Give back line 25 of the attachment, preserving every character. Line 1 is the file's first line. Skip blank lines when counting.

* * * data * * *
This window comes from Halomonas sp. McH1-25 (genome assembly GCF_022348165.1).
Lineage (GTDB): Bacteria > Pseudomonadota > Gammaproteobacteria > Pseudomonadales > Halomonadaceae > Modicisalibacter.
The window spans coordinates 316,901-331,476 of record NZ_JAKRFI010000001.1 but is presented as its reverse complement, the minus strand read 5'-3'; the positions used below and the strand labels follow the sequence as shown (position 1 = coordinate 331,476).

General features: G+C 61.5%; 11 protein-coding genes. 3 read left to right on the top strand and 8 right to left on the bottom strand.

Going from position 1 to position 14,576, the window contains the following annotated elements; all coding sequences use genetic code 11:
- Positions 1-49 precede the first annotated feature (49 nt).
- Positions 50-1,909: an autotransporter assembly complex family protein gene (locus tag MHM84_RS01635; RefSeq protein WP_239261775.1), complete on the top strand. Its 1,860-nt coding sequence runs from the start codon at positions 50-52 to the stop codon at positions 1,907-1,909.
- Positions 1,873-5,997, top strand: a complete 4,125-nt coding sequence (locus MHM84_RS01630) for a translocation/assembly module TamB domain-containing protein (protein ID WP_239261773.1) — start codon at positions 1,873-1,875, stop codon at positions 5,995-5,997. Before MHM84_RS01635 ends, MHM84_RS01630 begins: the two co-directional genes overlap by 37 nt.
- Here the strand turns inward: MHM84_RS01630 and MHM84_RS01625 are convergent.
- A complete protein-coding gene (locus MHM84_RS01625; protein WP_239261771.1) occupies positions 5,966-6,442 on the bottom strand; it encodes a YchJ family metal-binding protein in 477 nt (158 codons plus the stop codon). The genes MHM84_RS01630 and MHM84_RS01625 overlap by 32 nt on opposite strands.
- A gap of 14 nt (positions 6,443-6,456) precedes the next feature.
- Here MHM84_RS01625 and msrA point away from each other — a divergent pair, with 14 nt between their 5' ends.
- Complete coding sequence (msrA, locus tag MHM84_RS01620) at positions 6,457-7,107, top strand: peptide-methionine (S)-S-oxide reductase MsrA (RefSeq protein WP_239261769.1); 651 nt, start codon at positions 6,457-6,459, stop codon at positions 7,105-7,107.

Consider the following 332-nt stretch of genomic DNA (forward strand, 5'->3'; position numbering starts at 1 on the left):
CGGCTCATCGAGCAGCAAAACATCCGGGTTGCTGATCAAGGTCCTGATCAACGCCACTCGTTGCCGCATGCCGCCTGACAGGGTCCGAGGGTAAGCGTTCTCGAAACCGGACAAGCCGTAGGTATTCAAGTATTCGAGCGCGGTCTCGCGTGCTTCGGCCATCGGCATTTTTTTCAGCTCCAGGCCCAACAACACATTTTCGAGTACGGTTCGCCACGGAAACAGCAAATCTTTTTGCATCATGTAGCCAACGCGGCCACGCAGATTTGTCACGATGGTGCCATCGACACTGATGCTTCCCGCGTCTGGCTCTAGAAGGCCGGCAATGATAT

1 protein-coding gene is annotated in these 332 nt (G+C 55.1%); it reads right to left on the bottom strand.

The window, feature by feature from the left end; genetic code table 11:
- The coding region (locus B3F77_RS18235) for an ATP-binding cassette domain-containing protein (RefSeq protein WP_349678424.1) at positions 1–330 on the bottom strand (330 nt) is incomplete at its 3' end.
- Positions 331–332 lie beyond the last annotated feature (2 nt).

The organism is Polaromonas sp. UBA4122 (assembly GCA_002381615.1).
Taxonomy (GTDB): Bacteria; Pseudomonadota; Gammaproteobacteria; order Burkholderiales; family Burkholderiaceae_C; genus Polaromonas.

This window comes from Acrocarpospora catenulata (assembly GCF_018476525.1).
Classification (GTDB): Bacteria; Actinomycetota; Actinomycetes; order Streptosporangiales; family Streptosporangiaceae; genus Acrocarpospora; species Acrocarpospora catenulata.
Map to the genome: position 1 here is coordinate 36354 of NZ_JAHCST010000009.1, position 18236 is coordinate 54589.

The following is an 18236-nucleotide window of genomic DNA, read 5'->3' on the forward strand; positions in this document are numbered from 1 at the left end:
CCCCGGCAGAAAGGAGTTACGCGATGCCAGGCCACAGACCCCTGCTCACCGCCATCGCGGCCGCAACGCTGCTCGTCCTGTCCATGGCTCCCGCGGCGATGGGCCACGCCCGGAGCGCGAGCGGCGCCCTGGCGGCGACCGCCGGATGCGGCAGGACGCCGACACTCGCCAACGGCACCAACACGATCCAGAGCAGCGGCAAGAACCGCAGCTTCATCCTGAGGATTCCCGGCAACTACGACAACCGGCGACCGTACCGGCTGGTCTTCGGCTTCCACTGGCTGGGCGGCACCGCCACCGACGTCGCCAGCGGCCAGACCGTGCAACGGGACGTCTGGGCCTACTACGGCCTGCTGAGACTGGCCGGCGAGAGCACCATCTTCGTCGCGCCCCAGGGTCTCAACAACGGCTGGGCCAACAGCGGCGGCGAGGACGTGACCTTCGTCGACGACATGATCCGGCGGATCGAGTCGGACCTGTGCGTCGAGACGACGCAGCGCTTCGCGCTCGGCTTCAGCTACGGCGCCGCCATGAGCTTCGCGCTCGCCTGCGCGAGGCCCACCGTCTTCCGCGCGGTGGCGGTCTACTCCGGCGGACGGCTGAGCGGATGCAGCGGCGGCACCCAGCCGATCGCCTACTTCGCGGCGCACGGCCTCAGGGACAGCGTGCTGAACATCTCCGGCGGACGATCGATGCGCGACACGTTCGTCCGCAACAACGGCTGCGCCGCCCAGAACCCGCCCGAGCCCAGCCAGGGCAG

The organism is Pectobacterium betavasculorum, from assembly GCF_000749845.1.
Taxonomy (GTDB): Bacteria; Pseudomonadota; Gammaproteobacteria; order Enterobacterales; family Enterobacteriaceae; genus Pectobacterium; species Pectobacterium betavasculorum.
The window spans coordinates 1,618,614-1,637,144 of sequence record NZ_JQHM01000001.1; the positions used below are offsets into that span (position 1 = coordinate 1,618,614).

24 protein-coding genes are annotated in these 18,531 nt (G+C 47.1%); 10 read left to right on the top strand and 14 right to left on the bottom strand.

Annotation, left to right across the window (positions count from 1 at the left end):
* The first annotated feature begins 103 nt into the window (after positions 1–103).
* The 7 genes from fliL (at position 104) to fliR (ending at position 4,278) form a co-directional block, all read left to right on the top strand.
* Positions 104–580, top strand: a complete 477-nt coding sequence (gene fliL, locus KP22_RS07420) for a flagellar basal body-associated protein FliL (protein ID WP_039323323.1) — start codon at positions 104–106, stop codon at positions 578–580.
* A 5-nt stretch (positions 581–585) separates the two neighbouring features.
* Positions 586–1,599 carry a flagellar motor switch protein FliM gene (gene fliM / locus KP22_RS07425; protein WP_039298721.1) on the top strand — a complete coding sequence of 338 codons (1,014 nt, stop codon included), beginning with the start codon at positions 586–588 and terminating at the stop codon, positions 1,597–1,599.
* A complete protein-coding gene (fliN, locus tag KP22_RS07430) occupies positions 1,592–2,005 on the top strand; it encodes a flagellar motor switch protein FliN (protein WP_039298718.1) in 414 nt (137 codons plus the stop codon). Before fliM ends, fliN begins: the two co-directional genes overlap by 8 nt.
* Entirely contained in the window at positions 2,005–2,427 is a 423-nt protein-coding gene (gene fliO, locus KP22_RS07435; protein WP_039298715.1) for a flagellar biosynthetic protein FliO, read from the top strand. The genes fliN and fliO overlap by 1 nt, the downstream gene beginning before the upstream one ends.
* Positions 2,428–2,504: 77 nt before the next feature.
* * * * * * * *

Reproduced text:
The following is an 18236-nucleotide window of genomic DNA, read 5'->3' on the forward strand; positions in this document are numbered from 1 at the left end: